The forgiveness shown by Elizabeth and Rachel stood in sharp contrast to the revenge killings previously intrinsic to Waodaniculture and resulted in many tribespeople coming to Christ. Culturally accepted murder ceased almost immediately. Churches sprang up within the tribe, and some of the men who murdered the missionaries in 1956 became church elders.
One of these men, Dyuwi, was more than happy to speak with us.
“It gives me great joy that when I die, I will go to heaven,” said Dyuwi, now 82. “Jesus saved me and will not let me go.”
Speaking in Waodanithrough a translator, Dyuwi’s eyes lit up when asked about what continues to drive him.
“I have a great passion for this third generation of Waodani…to know Christ. I fear that when they go outside the tribe, they fall away and turn towards the temptations of the world.”
Still in a subtle state of shock after having the opportunity to talk to Dyuwi, we reboarded our prop plane for the 10-minute flight to the village of Tunempadi. After landing and disembarking, Mincaye and Mineawa led us down a dirt path towards the shore of the Curaray river.
We emerged from the path within one hundred yards of “the spot.” The constant flow of the Curaray has since eroded the specific sand bar that made up the original Palm Beach, but the spot has not been forgotten.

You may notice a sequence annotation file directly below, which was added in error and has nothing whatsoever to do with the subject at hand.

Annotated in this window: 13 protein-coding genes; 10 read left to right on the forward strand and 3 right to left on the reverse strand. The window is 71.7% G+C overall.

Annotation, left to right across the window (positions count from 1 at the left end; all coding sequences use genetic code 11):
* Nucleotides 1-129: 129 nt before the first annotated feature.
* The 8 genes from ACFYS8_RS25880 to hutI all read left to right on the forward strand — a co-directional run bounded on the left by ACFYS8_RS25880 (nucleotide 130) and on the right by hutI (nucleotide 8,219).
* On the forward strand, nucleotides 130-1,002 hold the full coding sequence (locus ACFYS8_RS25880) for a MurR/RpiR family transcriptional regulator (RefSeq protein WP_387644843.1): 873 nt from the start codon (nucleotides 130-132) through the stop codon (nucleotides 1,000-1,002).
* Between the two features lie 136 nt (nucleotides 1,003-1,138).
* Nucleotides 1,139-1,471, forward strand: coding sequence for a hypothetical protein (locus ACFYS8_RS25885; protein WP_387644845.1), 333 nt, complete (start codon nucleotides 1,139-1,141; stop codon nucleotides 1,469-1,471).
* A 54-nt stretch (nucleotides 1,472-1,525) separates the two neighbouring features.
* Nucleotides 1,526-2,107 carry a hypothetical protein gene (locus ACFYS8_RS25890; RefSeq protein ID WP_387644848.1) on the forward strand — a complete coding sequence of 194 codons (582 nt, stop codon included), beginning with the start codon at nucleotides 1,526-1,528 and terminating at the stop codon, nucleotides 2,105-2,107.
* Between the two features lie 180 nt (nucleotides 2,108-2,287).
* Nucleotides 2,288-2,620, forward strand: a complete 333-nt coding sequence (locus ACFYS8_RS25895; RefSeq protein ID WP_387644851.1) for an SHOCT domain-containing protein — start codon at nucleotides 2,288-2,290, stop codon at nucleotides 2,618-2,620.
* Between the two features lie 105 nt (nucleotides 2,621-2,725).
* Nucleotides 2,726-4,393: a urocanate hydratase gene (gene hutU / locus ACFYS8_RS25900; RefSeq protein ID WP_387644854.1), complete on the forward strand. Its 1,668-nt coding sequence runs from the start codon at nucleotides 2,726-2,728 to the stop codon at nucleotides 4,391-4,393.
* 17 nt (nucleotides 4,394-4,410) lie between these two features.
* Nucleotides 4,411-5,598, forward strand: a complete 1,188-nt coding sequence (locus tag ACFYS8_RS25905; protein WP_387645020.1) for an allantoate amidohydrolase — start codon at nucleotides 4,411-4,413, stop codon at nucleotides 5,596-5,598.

Since I’ve returned from Ecuador, a lot of people have asked me “what it was like” to stand where those five missionaries died. To be sure, I felt a sense of history and solemnness. But in the end, it’s just a beach in the middle of the jungle.
While I stood on the beach and looked at Mark, Mitch and three Christian Waodani, I realized the story lies in the present, not the past. Or, more to the point, the story demonstrates the gospel’s power to transform individual lives and cultures.
As American Christians lament Western society’s increasing secularism, it is easy to become fatalistic and forget that the gospel comes not “in word only, but also in power and in the Holy Spirit” (1 Thess. 1:5). It can transform an isolated, fear-driven tribal society, where 70 percent of men could expect to be murdered at some point, to one that stands as a spiritual leader among Ecuadorian tribes, all within a few decades.
The gospel transforms lives so dramatically that Dyuwi—a murderer of the men who brought the faith he now follows—can look Mark square in the face and joyfully tell him that because of the death and resurrection of Jesus Christ, he is forgiven in the eyes of God.
As we flew back to Los Angeles, I could not help but think of 2 Corinthians 5:17, where the Apostle Paul—a murderer himself—tells the previously pagan Corinthians that “if anyone is in Christ, he is a new creation. The old has passed away; behold, the new is come.” Whether in the jungles of Ecuador or on the campus of The Master’s University, the gospel has the same effect: it convicts, saves and transforms, regardless of human effort.
Before leaving for spring break, Mark, Mitch and I figured we’d experience Ecuador’s splendor, whether that came in the natural landscapes, the people or the food. None of that, however, compared with the beauty of the gospel.